Work-Life Strategies & Solutions

On the Evolution of Work Systems in the Digital Economy

Category Archives: Alternatives to the 9-to-5 Job

A Day at Work with My Feathered Colleague

The idea for this special post came from a friend whose blog showcases spectacular photography work, featuring wildlife, art, and culture, from exotic locales around the world. Check out her work at http://cindyknoke.com.

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People have been shocked by my ability to perform solitary work (e.g., reading, writing, and research) for several hours a day, several days a week without feeling lonely. The reason why I can pull this off is because my introverted temperament makes me well-suited for this kind of work. Being devoid of human companionship doesn’t mean I’m completely alone however. Meet my feathered colleague, Nikita, a Pacific Parrotlet whose antics keep me in good spirits. Read more of this post

Psychology of the Office Space [Infographic]

A look at the history of the office reveals that office space configurations have changed considerably over time. Naturally, different space configurations impact workers differently (and of course, at the individual level, the manner in which physical space impacts people depends on the individual’s personality, job, and tasks the individual performs). More specifically, environmental space can positively or negatively impact attention spans, productivity, creativity, job satisfaction, and stress level.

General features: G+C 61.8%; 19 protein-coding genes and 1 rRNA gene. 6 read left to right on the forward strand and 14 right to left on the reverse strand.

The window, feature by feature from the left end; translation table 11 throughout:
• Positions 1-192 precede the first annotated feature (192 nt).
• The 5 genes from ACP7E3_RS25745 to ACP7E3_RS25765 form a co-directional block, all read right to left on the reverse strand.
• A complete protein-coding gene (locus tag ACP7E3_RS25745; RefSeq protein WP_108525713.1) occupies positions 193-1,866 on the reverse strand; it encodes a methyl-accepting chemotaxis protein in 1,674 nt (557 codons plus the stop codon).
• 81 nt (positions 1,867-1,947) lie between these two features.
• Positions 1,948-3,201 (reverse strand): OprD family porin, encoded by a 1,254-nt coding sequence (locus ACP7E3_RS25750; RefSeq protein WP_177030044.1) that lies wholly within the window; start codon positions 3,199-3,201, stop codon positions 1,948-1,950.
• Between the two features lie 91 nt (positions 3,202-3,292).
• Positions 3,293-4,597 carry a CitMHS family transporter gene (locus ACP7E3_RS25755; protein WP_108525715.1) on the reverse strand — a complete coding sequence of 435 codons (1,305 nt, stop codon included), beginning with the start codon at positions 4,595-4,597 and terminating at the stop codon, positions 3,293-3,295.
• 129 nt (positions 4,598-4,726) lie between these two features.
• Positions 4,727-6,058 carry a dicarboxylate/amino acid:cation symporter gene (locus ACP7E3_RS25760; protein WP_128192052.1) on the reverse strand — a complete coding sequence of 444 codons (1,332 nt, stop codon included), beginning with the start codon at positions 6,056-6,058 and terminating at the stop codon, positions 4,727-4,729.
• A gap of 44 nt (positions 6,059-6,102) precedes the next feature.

University of Southern California, Dornsife, designed an infographic that expands upon this subject. Personally, I find myself agreeing with this assessment of the complete open office plan. However, I doubt that this phenomena, along with cubicles and private offices, will become extinct. A reduction? Yes. However, the complete absence of such configurations? No.

Not only do companies and work cultures vary, but there’s also great heterogeneity when it comes to people, the roles they play at work, and the types of tasks they perform. So, I think that there will always be a need for a variety of office configurations even if some configurations are more prevalent than others. For example, those who deal with sensitive information and interactions (like lawyers, doctors, and therapists) will continue to need a private office. This infographic is surely thought-provoking. Check it out and let me know what you think!